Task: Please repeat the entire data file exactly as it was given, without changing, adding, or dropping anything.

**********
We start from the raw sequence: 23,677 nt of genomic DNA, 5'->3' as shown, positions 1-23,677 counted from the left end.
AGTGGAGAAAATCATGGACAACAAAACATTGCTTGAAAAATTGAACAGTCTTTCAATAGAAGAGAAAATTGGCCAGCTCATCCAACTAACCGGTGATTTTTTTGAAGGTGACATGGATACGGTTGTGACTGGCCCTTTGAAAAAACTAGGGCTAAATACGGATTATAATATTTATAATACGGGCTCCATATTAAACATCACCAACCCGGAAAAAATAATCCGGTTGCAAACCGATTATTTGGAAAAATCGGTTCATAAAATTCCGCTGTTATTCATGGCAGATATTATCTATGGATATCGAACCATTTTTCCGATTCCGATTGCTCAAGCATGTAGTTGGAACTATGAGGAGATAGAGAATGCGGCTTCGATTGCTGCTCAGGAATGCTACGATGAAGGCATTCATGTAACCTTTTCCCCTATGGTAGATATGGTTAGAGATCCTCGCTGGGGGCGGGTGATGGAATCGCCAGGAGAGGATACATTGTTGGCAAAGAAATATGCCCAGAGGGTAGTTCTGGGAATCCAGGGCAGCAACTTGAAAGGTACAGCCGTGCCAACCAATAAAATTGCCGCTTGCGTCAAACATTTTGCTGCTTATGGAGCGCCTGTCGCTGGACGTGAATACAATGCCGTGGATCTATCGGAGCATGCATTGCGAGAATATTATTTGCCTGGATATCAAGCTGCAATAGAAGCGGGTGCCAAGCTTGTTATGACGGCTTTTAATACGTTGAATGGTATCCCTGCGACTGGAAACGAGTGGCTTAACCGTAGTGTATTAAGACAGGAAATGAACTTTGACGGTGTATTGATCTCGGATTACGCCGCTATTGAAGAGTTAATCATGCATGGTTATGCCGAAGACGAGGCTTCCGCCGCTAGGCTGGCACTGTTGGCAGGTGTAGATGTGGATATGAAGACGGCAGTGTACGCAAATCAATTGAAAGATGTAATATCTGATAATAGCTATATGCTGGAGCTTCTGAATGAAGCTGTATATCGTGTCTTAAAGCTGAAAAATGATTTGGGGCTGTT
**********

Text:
We start from the raw sequence: 23,677 nt of genomic DNA, 5'->3' as shown, positions 1-23,677 counted from the left end.
AGTGGAGAAAATCATGGACAACAAAACATTGCTTGAAAAATTGAACAGTCTTTCAATAGAAGAGAAAATTGGCCAGCTCATCCAACTAACCGGTGATTTTTTTGAAGGTGACATGGATACGGTTGTGACTGGCCCTTTGAAAAAACTAGGGCTAAATACGGATTATAATATTTATAATACGGGCTCCATATTAAACATCACCAACCCGGAAAAAATAATCCGGTTGCAAACCGATTATTTGGAAAAATCGGTTCATAAAATTCCGCTGTTATTCATGGCAGATATTATCTATGGATATCGAACCATTTTTCCGATTCCGATTGCTCAAGCATGTAGTTGGAACTATGAGGAGATAGAGAATGCGGCTTCGATTGCTGCTCAGGAATGCTACGATGAAGGCATTCATGTAACCTTTTCCCCTATGGTAGATATGGTTAGAGATCCTCGCTGGGGGCGGGTGATGGAATCGCCAGGAGAGGATACATTGTTGGCAAAGAAATATGCCCAGAGGGTAGTTCTGGGAATCCAGGGCAGCAACTTGAAAGGTACAGCCGTGCCAACCAATAAAATTGCCGCTTGCGTCAAACATTTTGCTGCTTATGGAGCGCCTGTCGCTGGACGTGAATACAATGCCGTGGATCTATCGGAGCATGCATTGCGAGAATATTATTTGCCTGGATATCAAGCTGCAATAGAAGCGGGTGCCAAGCTTGTTATGACGGCTTTTAATACGTTGAATGGTATCCCTGCGACTGGAAACGAGTGGCTTAACCGTAGTGTATTAAGACAGGAAATGAACTTTGACGGTGTATTGATCTCGGATTACGCCGCTATTGAAGAGTTAATCATGCATGGTTATGCCGAAGACGAGGCTTCCGCCGCTAGGCTGGCACTGTTGGCAGGTGTAGATGTGGATATGAAGACGGCAGTGTACGCAAATCAATTGAAAGATGTAATATCTGATAATAGCTATATGCTGGAGCTTCTGAATGAAGCTGTATATCGTGTCTTAAAGCTGAAAAATGATTTGGGGCTGTT